In-grade testing of Norfolk Island pine (Araucaria heterophylla) to enable characterisation of the timber
thesisposted on 22.03.2022, 03:20 authored by Rex Glencross-Grant
This report deals with an investigation into the structural properties of the timber species, Norfolk Island pine (Araucaria heterophylla) to enable characterisation of the timber. The various structural properties (bending stress, shear stress, compressive stress, tensile stress and Modulus of Elasticity) are determined by full-scale (in -grade) testing procedures.
Full-size specimens were tested at the University of Central Queensland in Rockhampton and NSW State Forests Research facility at Pennant Hills in Sydney.
The timber is being used on Norfolk Island as a structural and decorative timber. Because it is a limited but renewable resource, optimum use needs to be made of it as a building material to make maximum use of the material. Presently Norfolk Island has an inverse balance of payments with timber products, the vast majority of which is imported New Zealand radiata pine. If this balance of payments is to be reversed, better utilisation needs to be made of the locally produced timber. Implied in this also is improved utilisation of local labour and industry in producing the local product.
No significant testing has been done in the past on Norfolk Island pine. The only technical references to it in the literature appears to be in the botanical and silvicultural context. One author has given the material a provisional grading only (this would be based on small clear specimens, possibly not even produced on Norfolk Island).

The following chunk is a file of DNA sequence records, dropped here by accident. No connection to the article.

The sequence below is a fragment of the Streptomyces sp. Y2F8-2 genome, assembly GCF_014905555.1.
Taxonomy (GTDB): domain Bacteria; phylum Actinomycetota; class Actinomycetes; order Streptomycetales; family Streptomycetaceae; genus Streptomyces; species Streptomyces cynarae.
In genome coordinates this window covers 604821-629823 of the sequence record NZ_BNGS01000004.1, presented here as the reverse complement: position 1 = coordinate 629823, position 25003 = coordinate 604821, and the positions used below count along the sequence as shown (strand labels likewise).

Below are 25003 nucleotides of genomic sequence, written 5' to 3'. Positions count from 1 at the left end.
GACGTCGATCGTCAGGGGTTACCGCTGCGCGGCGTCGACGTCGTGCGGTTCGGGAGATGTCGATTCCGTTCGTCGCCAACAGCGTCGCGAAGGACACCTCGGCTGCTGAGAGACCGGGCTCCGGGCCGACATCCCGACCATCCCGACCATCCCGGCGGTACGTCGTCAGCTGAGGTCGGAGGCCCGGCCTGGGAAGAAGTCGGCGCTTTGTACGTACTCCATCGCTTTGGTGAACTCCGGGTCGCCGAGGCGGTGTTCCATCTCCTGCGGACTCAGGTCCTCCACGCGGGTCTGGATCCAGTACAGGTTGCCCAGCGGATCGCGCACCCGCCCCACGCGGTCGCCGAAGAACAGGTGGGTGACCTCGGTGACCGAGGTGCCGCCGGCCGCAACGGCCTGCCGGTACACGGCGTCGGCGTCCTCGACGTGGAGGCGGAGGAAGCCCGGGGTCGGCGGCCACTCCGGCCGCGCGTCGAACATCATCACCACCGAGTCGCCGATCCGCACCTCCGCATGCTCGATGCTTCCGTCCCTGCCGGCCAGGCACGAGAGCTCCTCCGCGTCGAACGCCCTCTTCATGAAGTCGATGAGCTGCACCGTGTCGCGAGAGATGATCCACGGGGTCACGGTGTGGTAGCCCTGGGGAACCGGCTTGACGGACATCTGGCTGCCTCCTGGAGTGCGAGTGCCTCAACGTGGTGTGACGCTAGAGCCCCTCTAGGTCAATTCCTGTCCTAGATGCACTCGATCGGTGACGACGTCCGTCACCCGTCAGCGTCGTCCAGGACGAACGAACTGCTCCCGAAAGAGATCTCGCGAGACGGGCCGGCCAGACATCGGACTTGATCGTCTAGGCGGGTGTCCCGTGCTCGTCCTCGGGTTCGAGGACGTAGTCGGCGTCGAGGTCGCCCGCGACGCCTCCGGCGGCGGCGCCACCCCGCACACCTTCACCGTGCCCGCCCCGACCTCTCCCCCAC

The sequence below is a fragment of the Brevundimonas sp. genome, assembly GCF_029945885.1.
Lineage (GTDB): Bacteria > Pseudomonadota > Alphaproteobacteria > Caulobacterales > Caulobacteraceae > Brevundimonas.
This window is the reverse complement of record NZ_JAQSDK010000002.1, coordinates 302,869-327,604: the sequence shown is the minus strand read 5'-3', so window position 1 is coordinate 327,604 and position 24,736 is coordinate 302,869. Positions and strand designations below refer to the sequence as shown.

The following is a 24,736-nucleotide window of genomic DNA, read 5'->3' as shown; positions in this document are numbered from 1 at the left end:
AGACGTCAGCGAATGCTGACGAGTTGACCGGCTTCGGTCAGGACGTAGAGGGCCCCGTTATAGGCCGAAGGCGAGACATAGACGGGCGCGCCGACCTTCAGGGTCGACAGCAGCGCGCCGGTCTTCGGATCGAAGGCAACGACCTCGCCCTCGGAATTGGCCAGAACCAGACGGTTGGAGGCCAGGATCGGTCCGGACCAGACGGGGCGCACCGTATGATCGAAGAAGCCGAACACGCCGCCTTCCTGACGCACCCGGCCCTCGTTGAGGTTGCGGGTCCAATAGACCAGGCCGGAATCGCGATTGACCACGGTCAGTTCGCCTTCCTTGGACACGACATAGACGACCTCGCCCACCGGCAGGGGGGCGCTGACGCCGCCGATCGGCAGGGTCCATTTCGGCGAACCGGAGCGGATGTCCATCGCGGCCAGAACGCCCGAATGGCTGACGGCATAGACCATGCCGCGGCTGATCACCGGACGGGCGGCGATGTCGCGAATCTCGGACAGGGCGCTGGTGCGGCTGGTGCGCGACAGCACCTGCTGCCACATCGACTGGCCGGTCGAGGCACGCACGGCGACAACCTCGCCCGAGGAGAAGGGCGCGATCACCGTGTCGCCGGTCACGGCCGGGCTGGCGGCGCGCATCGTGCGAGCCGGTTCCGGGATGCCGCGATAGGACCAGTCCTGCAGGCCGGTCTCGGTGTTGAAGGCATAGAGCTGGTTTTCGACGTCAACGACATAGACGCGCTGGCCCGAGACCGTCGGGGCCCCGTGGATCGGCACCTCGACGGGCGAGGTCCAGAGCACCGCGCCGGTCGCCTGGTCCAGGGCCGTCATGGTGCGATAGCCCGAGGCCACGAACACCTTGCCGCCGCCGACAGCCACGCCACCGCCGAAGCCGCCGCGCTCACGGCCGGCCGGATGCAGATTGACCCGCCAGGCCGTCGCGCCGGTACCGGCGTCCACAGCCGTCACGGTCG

It is only with rigorous full-scale testing of the product that its structural properties can be determined with any confidence so as to make better use of it as a building material.
This thesis reports on such testing of full-size, randomly selected, locally -produced specimens. The work is undertaken in accordance with the recent joint AS/NZ Standard AS 4063:1992. It is believed that this is the first work of this type that has been undertaken on this material.
The results are varied, indicating relatively higher shear and compressive strengths but, by comparison, lower bending and tensile strengths and Modulus of Elasticity. Without doubt, the timber is weakest in tension (some 3 grades below its equivalent compression classification). Careful selection will need to be made of the timber for applications where it is in tension.
The relatively close spacing of the knots appears to have strong influence on reduced strength. If the knots can be reduced by improved silvicultural techniques or eliminated in post-harvesting/milling operations, such as excising the knots and re -jointing (eg finger - jointing) then a much improved product could be obtained.